24×7 has been running this certification column (formerly known as ICC Prep) for many years, so it’s always a challenge to bring new information to certification seekers. One of the areas that has been written about very little is dialysis units.
Many hospital BMETs may not work on these units, as most are located in dialysis centers and not within the hospital. Also, these dialysis centers usually employ their own technicians to perform maintenance on this equipment, limiting exposure to this technology for many HTM professionals seeking to become certified.
That said, realize there will likely be questions about this technology on your exam. With that in mind, let’s take a look at some dialysis information you may need to know.
Types of Dialysis
Dialysis is used by patients who have lost the ability to filter waste salts and fluids from the blood because their kidneys are no longer functioning properly. There are two forms of dialysis which may be asked about on the exam: peritoneal dialysis and hemodialysis. You should know about both these types, but questions on the exam will most likely focus on hemodialysis and the dialyzer, a machine that accomplishes this filtering task by pumping the patient’s blood through an artificial kidney.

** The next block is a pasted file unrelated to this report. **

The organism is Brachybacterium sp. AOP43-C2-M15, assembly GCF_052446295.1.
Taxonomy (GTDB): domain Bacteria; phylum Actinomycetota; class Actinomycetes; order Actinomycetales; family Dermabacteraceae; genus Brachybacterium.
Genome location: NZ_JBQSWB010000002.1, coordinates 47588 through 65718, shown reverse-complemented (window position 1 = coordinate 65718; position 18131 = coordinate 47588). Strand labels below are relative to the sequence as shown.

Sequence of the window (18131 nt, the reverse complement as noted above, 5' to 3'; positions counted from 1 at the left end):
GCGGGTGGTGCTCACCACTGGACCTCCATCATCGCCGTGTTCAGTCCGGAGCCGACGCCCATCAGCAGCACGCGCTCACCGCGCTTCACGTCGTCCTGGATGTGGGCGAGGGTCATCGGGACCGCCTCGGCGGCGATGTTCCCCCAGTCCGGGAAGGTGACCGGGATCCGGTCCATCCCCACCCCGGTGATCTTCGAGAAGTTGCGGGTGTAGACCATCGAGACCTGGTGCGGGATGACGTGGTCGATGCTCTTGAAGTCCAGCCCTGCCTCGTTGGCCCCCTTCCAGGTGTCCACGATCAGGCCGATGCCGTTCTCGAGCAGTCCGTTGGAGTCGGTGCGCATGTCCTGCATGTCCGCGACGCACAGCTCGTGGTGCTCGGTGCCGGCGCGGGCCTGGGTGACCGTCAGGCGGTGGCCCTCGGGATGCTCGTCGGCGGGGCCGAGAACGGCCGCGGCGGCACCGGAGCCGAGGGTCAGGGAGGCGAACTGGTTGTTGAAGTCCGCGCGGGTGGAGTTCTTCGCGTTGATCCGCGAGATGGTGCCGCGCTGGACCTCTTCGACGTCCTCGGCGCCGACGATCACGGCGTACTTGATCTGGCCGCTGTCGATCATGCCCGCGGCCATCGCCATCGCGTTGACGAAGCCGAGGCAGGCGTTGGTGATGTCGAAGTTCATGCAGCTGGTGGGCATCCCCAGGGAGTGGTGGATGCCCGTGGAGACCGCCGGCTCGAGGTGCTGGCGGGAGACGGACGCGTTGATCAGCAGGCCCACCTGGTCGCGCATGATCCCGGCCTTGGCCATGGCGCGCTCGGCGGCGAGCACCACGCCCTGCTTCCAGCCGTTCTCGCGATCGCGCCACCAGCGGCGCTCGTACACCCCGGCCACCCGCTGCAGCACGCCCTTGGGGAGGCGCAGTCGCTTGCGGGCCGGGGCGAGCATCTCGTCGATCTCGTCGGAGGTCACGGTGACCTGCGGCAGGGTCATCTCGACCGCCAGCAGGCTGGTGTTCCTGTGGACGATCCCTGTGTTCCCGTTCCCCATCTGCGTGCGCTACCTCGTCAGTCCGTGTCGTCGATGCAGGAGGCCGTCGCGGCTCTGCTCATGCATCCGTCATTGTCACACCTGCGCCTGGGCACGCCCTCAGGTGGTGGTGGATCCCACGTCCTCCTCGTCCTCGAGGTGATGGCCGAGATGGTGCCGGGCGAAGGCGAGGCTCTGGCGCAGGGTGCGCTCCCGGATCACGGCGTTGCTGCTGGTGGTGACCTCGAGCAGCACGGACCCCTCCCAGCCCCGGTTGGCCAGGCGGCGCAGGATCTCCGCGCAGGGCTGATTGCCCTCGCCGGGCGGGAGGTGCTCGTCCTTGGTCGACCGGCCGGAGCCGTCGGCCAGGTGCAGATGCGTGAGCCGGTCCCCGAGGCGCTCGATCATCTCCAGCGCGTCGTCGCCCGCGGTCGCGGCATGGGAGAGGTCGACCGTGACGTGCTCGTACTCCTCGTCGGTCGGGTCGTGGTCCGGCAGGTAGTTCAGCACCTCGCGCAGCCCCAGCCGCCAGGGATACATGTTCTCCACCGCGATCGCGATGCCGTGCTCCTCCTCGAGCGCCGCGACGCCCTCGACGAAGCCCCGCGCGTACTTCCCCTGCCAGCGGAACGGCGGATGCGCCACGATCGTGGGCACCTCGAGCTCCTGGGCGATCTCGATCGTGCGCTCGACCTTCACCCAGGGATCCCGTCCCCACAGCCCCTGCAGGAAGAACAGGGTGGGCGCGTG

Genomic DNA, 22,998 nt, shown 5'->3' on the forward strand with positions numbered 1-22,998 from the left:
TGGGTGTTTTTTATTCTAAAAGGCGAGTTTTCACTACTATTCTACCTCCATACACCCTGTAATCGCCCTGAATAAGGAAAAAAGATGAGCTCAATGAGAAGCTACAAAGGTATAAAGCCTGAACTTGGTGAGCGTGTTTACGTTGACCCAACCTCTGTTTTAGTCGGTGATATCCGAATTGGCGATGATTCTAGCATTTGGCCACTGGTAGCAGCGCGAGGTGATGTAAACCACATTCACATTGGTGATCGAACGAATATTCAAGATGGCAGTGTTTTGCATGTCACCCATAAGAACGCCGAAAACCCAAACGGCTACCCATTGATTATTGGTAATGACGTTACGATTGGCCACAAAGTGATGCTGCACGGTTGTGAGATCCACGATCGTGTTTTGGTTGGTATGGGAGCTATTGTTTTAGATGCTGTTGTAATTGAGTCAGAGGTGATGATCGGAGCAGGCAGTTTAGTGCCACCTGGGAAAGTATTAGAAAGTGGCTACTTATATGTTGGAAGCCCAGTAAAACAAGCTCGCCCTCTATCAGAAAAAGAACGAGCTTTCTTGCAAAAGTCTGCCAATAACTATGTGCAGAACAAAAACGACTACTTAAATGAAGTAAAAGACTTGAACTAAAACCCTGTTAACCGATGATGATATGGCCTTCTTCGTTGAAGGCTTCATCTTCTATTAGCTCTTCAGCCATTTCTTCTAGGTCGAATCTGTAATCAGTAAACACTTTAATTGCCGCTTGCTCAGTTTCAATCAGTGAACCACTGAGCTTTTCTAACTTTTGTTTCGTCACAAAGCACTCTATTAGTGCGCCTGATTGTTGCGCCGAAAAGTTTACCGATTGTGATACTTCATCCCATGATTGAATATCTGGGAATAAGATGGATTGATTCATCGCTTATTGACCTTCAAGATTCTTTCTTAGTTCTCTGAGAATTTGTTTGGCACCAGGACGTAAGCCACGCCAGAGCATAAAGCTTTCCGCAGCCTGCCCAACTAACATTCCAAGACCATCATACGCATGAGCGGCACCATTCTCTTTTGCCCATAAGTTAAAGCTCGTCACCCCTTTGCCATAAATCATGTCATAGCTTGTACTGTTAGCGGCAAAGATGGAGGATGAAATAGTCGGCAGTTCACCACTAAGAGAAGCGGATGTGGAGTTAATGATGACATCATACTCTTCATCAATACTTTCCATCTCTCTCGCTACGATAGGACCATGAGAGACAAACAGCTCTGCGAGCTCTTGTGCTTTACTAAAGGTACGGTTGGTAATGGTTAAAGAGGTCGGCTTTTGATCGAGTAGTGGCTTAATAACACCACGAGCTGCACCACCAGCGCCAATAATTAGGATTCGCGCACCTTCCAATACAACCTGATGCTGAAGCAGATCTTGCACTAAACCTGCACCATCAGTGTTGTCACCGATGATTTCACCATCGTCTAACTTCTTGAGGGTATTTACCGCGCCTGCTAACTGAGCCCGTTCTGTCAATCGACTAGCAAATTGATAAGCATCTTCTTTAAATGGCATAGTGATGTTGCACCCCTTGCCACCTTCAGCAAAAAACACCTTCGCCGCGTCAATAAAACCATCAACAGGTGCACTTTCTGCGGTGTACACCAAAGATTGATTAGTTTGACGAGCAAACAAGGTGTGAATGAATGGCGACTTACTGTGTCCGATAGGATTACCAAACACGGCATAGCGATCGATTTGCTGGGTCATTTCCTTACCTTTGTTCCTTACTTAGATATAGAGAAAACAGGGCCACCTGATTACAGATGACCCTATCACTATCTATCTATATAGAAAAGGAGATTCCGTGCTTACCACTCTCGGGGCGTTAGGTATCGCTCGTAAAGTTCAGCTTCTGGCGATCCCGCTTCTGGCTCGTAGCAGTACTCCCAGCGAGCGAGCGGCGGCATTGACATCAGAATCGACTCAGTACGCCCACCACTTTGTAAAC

Peritoneal dialysis is the first, but less common, form of dialysis. Peritoneal dialysis gets its name because the cleansing solution, called dialysate, is administered into the lining of the abdominal cavity, known as the peritoneum. This solution of pure water, electrolytes, and salts (such as bicarbonate and sodium) will pull toxins from the blood into the dialysate during a process called diffusion. Peritoneal dialysis is often performed in the ambulatory setting, and consists of two categories.
There is continuous ambulatory peritoneal dialysis, known as CAPD, and automated peritoneal dialysis, or APD. CAPD and APD are referred to as “exchanges,” since the patient exchanges the dialysate through catheters into the peritoneal cavity. CAPD exchanges usually take place about 4 to 6 times per day, while CCPD exchanges can take 10 to 12 hours and are usually done at night while the patient is sleeping.
Hemodialysis is the other, and most common, type of dialysis treatment. It is usually performed in some type of outpatient clinic, such as a kidney dialysis center. Hemodialysis machines will create the dialysate by mixing an acidified solution of electrolytes and minerals, which is commonly referred to as the acid. This acid is mixed with bicarbonate, which is basically baking soda and reverse osmosis-purified water, or RO water.
RO water is the result of a water purification technology that uses a semipermeable membrane to remove larger particles from standard public water systems. The basic components of an RO water system include a prefilter, pump, and separator. The separator is a spiral wound membrane that filters the water. The RO water used in hemodialysis should be an isotonic solution with an optimal pH range of 6.8 – 7.8. Normal RO water has a pH of around 5.0, so base must be added to the RO water system used in dialysis treatments.